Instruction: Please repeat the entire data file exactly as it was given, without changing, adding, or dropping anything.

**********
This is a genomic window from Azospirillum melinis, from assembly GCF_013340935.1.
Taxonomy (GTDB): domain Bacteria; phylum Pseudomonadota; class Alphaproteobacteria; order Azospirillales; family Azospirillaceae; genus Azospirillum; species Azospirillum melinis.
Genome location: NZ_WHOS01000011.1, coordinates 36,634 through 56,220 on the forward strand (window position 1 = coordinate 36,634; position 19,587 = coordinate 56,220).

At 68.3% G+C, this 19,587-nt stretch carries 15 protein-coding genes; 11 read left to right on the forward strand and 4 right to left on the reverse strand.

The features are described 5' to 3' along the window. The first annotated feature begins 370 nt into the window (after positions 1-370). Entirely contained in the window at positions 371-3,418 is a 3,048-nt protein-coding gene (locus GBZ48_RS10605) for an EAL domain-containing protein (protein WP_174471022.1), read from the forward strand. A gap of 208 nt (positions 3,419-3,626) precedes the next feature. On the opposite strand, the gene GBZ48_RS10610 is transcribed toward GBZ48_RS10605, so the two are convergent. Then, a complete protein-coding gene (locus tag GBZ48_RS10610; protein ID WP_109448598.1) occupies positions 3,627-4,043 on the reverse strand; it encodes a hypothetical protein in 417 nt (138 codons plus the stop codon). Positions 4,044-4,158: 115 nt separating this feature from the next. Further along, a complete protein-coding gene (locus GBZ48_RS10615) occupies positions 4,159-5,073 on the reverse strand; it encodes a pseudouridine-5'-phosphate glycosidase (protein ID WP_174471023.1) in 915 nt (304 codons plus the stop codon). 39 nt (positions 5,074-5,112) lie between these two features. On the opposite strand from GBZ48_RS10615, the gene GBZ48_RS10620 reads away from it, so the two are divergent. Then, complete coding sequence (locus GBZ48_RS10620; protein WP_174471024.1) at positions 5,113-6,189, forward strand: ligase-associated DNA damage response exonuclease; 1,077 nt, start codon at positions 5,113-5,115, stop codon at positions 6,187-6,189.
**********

This is a genomic window from Azospirillum melinis, from assembly GCF_013340935.1.
Taxonomy (GTDB): domain Bacteria; phylum Pseudomonadota; class Alphaproteobacteria; order Azospirillales; family Azospirillaceae; genus Azospirillum; species Azospirillum melinis.
Genome location: NZ_WHOS01000011.1, coordinates 36,634 through 56,220 on the forward strand (window position 1 = coordinate 36,634; position 19,587 = coordinate 56,220).

At 68.3% G+C, this 19,587-nt stretch carries 15 protein-coding genes; 11 read left to right on the forward strand and 4 right to left on the reverse strand.

The features are described 5' to 3' along the window. The first annotated feature begins 370 nt into the window (after positions 1-370). Entirely contained in the window at positions 371-3,418 is a 3,048-nt protein-coding gene (locus GBZ48_RS10605) for an EAL domain-containing protein (protein WP_174471022.1), read from the forward strand. A gap of 208 nt (positions 3,419-3,626) precedes the next feature. On the opposite strand, the gene GBZ48_RS10610 is transcribed toward GBZ48_RS10605, so the two are convergent. Then, a complete protein-coding gene (locus tag GBZ48_RS10610; protein ID WP_109448598.1) occupies positions 3,627-4,043 on the reverse strand; it encodes a hypothetical protein in 417 nt (138 codons plus the stop codon). Positions 4,044-4,158: 115 nt separating this feature from the next. Further along, a complete protein-coding gene (locus GBZ48_RS10615) occupies positions 4,159-5,073 on the reverse strand; it encodes a pseudouridine-5'-phosphate glycosidase (protein ID WP_174471023.1) in 915 nt (304 codons plus the stop codon). 39 nt (positions 5,074-5,112) lie between these two features. On the opposite strand from GBZ48_RS10615, the gene GBZ48_RS10620 reads away from it, so the two are divergent. Then, complete coding sequence (locus GBZ48_RS10620; protein WP_174471024.1) at positions 5,113-6,189, forward strand: ligase-associated DNA damage response exonuclease; 1,077 nt, start codon at positions 5,113-5,115, stop codon at positions 6,187-6,189.